June Dutch Weekend

Posted on Saturday 15 June 2013 by Sabina Carchesio

Having been cycling with the group almost four years, I thought I should contribute at least once to the blog.  Here’s my story of the weekend just past.
Nine of us made it to Liverpool Station at one of the most busiest times of the week to catch the train to Harwich. It was a harrowing ride just to get there as I chose to ride from home at what I thought was a calm part of the workday. Reminds me why I don’t like riding to work during the week.
Some of us made it in time to grab some grub before the journey which in the main was pretty uneventful. Roy and Lisa saved a place for us in the queue and we all stood shivering from the wind which was howling through the check-in gates. We were so glad to get on the ferry and warm up. I just love this trip because 1) Tom makes it so easy 2) the cabins on the board are so bijoux and 3) Holland is total utopia for cyclists. What more could you ask for?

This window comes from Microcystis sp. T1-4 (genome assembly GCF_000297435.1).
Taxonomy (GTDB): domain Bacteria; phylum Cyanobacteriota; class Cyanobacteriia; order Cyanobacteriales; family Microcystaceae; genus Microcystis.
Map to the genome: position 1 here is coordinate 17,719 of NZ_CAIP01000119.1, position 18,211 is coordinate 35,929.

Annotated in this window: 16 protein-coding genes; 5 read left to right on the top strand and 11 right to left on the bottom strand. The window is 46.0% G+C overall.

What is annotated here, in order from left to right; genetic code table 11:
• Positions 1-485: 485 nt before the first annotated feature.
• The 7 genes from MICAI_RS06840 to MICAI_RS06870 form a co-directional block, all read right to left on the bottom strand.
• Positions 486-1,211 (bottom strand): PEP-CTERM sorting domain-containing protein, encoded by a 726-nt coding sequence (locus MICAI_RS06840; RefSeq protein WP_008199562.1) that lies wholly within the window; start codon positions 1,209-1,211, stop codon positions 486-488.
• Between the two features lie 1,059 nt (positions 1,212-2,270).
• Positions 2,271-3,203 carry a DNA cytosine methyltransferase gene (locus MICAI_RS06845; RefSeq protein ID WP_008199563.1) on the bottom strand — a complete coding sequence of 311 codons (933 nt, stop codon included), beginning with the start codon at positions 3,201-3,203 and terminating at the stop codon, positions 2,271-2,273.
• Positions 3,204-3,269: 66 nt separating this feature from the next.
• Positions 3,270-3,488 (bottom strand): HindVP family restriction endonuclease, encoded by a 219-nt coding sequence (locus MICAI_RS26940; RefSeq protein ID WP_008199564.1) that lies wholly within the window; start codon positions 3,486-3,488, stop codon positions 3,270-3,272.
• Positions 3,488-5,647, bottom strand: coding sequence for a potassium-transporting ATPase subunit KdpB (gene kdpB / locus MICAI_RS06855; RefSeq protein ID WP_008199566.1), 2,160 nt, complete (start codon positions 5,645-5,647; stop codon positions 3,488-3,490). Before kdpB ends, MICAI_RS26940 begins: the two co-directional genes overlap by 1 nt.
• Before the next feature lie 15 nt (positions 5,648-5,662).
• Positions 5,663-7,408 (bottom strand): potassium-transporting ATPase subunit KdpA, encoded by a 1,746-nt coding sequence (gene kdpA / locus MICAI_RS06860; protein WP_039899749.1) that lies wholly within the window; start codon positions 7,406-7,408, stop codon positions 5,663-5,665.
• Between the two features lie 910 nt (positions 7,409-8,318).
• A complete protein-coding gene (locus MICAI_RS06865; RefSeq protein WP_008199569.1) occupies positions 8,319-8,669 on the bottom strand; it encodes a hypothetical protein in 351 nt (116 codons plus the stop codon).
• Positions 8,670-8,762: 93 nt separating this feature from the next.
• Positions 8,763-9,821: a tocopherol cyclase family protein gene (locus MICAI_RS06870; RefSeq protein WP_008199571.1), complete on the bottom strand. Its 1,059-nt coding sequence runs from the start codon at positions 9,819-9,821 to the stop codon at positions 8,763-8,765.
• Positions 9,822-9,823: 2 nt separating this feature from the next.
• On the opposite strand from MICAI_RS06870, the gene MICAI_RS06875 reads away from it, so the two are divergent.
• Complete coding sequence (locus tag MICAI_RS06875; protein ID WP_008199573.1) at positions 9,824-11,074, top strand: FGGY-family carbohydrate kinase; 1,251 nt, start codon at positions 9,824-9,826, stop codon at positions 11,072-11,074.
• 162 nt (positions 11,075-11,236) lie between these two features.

Helene, Sarah and Sabina

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Northern Scotland Tour

Posted on Wednesday 12 June 2013 by John Aizlewood

Text by John Aizlewood, Photos by John Aizlewood & David Kurtz

Richard and Graham had cycled from Lands End on their way to John O’Groats, whilst Paul and Clifford joined them at Fort William. Others had caught various trains north and we all met in Inverness with David, Sarah, Christine, and Nina, who had just arrived on the overnight sleeper. It turned out to be an eventful first day.

The Pantry Cafe, Crommarty

The Pantry Cafe, Cromarty

The first problem was crossing the Kessock Bridge, which was half closed for maintenance, including the cycle track. We held up traffic on the A9 thanks to a patient driver behind us, and in general encountered courtesy from other road users throughout the highlands. Once on quiet lanes across the Black Isle we enjoyed a relaxed lunch at Cromarty before the 15:00 ferry. Unfortunately we found the ferry under repair and not running on the first day of the season, a story which featured in the local press later in the week.

We were faced with a detour back to the A9 Cromarty bridge and around the estuary, adding an extra 40km to the day. At this point Jim punctured and wasn’t noticed; then leaving behind his pump in an attempt to catch up, he passed us whilst we were having tea. Finally Richard’s left pedal fell apart, but we all limped into Tain rather late and tired at 19.30. (97km) The day was rescued by a good meal. more »